In some embodiments, the DRX can be configured on a per RF chain basis, as opposed to limiting DRX to a per UE basis. If a certain RF chain's transmission or receiving is not effective (e.g., because there are objects or obstacles blocking the signal from or to the RF chain), the DRX can be applied and configured for the UE's RF chain. Different DRX configurations can be provided for different RF chains of the UE. There can be one or more of the DRX patterns per UE. The BS can configure different DRX configurations to the UE based on different RF chains of the UE.

In an embodiment, the beam training can be performed at the beginning of the subframe. The reference signal used by the UE for RX beam training upon wake up may be of longer duration than the regular reference signal that is not used for the UE RX beam training. In addition to the regular DL control channel used by the connected mode UEs, an additional DL channel may be introduced specifically for UEs coming out of sleep mode that are in need of RX training. The UE can first get the RX beam training. Then it uses the trained RX beam(s) or good RX beam(s) to receive the PDCCH channel at a later time in the same subframe.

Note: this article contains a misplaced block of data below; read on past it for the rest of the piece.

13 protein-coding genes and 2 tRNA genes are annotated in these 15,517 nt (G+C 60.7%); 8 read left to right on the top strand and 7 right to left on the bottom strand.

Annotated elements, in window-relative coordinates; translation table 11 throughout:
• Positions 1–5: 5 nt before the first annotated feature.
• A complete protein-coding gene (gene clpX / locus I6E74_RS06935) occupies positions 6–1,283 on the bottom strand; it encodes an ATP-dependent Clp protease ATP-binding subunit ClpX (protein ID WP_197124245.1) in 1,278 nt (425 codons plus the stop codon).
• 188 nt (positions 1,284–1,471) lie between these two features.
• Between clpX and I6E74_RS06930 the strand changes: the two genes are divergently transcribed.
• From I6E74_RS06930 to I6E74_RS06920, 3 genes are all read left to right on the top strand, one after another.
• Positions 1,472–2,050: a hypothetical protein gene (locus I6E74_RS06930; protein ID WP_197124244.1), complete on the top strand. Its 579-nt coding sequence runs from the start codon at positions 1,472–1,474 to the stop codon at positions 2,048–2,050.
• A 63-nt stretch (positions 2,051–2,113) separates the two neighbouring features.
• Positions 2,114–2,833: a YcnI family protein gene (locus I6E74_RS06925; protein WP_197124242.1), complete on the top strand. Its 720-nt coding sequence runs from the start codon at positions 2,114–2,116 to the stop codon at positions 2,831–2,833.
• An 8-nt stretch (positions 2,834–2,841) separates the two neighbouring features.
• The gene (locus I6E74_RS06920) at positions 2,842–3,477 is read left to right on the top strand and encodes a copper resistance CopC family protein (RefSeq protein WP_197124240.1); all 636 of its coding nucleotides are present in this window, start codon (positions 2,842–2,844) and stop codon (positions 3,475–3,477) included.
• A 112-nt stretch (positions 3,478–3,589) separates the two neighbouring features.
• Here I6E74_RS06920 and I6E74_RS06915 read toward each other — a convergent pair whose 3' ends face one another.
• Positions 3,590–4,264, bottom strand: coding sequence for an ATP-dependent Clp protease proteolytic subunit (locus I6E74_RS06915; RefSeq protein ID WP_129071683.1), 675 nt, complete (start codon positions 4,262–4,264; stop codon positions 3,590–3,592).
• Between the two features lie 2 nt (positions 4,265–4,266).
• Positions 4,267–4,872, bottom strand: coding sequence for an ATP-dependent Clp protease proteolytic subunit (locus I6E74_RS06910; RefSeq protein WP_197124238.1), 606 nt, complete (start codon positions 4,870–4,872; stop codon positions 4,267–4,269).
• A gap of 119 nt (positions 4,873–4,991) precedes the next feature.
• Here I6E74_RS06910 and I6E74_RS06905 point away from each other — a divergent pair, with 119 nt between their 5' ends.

FIGS. 20A and 20B show examples of beam training and data communication in the same subframe, according to embodiments of this disclosure. The embodiments illustrated in FIGS. 20A and 20B are for illustration only. Other embodiments could be used without departing from the scope of this disclosure. In the figures, the UE that needs RX beam training also may engage in data communication in the same subframe that the UE performs the beam training. FIG. 20A shows an example in TDM mode. FIG. 20B shows an example in FDM mode.

The embodiments of this disclosure can be applied for data communication when the UE is in connected mode (including DRX-configured mode), or in regular mode (no DRX-configured mode).